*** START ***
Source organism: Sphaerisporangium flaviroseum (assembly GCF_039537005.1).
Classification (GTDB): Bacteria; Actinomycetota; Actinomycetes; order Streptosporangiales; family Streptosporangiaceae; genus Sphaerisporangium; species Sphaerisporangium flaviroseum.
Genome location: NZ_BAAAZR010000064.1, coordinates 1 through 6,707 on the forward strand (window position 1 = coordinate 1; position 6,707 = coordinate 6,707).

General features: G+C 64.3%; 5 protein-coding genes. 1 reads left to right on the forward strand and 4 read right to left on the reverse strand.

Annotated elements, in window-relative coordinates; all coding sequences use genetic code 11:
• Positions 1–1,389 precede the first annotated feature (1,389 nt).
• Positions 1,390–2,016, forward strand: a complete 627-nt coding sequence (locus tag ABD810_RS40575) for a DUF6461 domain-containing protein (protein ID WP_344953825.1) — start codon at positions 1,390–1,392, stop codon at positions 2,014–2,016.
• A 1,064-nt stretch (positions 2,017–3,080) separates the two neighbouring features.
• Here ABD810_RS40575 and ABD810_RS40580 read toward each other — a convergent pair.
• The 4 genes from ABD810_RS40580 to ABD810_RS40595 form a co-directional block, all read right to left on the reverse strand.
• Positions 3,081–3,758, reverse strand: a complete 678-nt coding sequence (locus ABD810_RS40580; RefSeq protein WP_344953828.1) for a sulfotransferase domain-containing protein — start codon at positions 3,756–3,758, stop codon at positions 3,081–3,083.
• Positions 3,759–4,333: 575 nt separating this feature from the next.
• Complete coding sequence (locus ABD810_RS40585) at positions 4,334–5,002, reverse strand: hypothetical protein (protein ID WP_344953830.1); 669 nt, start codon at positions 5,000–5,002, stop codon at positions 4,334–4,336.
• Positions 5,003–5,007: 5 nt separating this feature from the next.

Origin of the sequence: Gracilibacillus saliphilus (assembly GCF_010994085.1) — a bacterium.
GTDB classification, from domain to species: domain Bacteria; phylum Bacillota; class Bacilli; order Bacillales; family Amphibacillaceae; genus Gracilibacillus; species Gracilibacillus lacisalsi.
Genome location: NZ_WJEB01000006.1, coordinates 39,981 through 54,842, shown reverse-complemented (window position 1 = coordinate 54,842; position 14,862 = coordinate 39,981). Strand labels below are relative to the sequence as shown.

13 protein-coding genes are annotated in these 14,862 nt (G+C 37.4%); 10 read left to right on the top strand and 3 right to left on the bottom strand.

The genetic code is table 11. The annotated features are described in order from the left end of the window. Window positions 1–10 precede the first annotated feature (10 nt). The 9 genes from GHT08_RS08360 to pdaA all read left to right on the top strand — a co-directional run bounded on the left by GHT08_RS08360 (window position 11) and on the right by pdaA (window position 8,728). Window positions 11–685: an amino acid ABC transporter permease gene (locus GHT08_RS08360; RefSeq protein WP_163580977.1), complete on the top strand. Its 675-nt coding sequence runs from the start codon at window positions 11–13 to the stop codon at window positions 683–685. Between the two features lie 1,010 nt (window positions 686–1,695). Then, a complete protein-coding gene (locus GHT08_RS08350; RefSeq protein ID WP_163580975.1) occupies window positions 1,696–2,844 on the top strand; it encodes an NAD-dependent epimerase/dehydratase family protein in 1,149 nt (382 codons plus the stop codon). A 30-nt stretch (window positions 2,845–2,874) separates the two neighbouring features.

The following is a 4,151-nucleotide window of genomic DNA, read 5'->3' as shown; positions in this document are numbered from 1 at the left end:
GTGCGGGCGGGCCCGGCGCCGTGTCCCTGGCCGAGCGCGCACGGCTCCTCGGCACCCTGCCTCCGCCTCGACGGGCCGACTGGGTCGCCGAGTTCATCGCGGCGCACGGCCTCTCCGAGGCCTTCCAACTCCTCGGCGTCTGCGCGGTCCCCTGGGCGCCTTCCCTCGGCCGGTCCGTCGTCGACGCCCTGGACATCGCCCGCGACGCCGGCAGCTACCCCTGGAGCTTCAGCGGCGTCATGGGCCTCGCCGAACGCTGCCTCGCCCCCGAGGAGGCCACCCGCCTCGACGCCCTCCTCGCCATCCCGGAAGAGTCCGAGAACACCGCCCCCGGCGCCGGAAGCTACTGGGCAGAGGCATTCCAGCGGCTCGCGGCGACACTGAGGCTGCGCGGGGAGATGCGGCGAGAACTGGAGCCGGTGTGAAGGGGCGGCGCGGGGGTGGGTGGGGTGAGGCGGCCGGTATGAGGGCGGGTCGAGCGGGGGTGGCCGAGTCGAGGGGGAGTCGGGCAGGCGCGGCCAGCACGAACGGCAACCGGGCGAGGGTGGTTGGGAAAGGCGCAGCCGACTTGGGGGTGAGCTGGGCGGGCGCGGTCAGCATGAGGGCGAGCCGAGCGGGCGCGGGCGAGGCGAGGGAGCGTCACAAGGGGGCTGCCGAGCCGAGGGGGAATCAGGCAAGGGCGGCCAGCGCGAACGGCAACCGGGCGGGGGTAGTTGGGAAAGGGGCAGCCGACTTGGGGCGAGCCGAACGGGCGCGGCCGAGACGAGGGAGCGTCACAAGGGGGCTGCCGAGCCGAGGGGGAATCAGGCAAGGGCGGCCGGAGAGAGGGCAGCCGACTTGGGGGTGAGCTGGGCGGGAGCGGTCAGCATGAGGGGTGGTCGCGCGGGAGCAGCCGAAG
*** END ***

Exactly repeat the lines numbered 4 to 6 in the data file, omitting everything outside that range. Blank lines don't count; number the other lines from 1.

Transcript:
General features: G+C 64.3%; 5 protein-coding genes. 1 reads left to right on the forward strand and 4 read right to left on the reverse strand.

Annotated elements, in window-relative coordinates; all coding sequences use genetic code 11:
• Positions 1–1,389 precede the first annotated feature (1,389 nt).